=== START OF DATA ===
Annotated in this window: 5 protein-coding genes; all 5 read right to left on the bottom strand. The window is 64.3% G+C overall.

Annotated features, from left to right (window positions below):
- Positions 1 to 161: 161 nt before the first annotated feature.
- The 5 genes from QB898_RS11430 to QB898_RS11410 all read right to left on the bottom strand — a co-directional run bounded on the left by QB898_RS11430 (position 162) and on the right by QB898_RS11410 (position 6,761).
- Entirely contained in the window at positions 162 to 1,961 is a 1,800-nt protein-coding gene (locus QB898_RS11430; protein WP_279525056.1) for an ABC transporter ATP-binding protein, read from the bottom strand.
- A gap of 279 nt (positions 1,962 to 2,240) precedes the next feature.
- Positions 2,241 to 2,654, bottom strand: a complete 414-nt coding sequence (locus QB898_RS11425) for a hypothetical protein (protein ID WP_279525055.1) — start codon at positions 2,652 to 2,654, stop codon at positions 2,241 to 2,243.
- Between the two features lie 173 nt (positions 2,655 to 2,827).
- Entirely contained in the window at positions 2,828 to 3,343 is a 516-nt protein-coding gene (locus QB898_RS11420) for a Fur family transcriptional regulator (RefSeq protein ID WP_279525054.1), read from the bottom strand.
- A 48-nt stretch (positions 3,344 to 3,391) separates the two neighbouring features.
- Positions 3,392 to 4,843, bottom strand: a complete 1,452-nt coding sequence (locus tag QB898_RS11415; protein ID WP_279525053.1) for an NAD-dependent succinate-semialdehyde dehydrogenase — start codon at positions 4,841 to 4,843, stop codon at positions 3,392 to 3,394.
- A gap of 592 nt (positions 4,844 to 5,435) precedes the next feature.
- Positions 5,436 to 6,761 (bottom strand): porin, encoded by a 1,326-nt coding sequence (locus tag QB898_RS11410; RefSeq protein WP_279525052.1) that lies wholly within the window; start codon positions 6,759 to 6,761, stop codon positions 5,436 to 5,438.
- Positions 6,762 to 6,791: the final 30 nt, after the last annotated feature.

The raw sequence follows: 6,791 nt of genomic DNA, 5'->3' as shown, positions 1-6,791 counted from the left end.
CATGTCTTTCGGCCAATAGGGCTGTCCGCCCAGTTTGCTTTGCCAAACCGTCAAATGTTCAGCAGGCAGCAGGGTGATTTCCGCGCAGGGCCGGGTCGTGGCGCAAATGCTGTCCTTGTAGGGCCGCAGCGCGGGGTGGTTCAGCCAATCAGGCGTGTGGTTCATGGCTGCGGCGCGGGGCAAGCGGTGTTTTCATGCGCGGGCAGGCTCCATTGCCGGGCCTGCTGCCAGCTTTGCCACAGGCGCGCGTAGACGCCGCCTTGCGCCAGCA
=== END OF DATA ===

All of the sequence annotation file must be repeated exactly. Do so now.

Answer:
Annotated in this window: 5 protein-coding genes; all 5 read right to left on the bottom strand. The window is 64.3% G+C overall.

Annotated features, from left to right (window positions below):
- Positions 1 to 161: 161 nt before the first annotated feature.
- The 5 genes from QB898_RS11430 to QB898_RS11410 all read right to left on the bottom strand — a co-directional run bounded on the left by QB898_RS11430 (position 162) and on the right by QB898_RS11410 (position 6,761).
- Entirely contained in the window at positions 162 to 1,961 is a 1,800-nt protein-coding gene (locus QB898_RS11430; protein WP_279525056.1) for an ABC transporter ATP-binding protein, read from the bottom strand.
- A gap of 279 nt (positions 1,962 to 2,240) precedes the next feature.
- Positions 2,241 to 2,654, bottom strand: a complete 414-nt coding sequence (locus QB898_RS11425) for a hypothetical protein (protein ID WP_279525055.1) — start codon at positions 2,652 to 2,654, stop codon at positions 2,241 to 2,243.
- Between the two features lie 173 nt (positions 2,655 to 2,827).
- Entirely contained in the window at positions 2,828 to 3,343 is a 516-nt protein-coding gene (locus QB898_RS11420) for a Fur family transcriptional regulator (RefSeq protein ID WP_279525054.1), read from the bottom strand.
- A 48-nt stretch (positions 3,344 to 3,391) separates the two neighbouring features.
- Positions 3,392 to 4,843, bottom strand: a complete 1,452-nt coding sequence (locus tag QB898_RS11415; protein ID WP_279525053.1) for an NAD-dependent succinate-semialdehyde dehydrogenase — start codon at positions 4,841 to 4,843, stop codon at positions 3,392 to 3,394.
- A gap of 592 nt (positions 4,844 to 5,435) precedes the next feature.
- Positions 5,436 to 6,761 (bottom strand): porin, encoded by a 1,326-nt coding sequence (locus tag QB898_RS11410; RefSeq protein WP_279525052.1) that lies wholly within the window; start codon positions 6,759 to 6,761, stop codon positions 5,436 to 5,438.
- Positions 6,762 to 6,791: the final 30 nt, after the last annotated feature.

The raw sequence follows: 6,791 nt of genomic DNA, 5'->3' as shown, positions 1-6,791 counted from the left end.
CATGTCTTTCGGCCAATAGGGCTGTCCGCCCAGTTTGCTTTGCCAAACCGTCAAATGTTCAGCAGGCAGCAGGGTGATTTCCGCGCAGGGCCGGGTCGTGGCGCAAATGCTGTCCTTGTAGGGCCGCAGCGCGGGGTGGTTCAGCCAATCAGGCGTGTGGTTCATGGCTGCGGCGCGGGGCAAGCGGTGTTTTCATGCGCGGGCAGGCTCCATTGCCGGGCCTGCTGCCAGCTTTGCCACAGGCGCGCGTAGACGCCGCCTTGCGCCAGCA